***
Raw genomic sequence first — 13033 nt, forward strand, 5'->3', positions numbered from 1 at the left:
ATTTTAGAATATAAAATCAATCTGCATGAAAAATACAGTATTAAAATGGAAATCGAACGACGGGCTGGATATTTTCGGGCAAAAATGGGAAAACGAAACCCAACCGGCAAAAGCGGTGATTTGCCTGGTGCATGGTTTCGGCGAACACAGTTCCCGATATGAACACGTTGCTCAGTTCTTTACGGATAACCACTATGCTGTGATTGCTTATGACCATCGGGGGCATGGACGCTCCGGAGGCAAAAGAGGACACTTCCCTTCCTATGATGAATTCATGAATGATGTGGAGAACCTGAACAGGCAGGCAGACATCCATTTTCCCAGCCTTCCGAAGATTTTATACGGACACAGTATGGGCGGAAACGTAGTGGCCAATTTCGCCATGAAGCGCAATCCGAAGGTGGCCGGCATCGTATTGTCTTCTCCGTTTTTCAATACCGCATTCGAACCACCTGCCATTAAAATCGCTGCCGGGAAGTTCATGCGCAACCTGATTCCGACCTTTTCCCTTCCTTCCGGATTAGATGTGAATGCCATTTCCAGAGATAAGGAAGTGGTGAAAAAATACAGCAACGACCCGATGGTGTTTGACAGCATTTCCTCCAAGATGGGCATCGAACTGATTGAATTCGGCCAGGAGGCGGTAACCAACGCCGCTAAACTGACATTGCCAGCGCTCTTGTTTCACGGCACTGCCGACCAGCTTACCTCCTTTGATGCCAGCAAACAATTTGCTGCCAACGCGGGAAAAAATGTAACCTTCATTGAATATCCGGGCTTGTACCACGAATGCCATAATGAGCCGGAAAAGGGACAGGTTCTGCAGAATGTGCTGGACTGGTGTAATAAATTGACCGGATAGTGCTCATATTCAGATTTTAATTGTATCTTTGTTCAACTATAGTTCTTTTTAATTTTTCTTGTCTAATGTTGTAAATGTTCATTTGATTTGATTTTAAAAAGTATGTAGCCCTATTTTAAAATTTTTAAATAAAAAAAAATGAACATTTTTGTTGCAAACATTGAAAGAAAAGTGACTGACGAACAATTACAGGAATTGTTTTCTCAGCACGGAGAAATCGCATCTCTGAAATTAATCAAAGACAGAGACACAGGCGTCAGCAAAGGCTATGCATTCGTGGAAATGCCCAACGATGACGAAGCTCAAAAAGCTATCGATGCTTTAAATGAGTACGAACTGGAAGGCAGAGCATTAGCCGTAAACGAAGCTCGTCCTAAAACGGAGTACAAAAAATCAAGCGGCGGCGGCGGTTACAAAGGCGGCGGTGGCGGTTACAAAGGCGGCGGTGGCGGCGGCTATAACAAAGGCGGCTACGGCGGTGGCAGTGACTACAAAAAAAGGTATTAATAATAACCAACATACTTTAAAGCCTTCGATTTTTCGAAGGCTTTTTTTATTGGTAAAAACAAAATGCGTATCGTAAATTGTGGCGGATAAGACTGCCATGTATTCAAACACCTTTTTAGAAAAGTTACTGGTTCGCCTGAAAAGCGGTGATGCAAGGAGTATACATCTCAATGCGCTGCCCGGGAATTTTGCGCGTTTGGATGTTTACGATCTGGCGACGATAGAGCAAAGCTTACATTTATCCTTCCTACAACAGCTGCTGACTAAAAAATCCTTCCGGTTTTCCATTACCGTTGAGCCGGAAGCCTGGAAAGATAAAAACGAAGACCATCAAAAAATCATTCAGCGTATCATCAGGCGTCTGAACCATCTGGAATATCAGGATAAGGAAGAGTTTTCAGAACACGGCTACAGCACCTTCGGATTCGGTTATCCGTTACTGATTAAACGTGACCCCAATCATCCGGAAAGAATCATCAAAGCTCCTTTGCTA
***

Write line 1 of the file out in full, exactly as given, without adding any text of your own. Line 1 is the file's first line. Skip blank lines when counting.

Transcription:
Raw genomic sequence first — 13033 nt, forward strand, 5'->3', positions numbered from 1 at the left: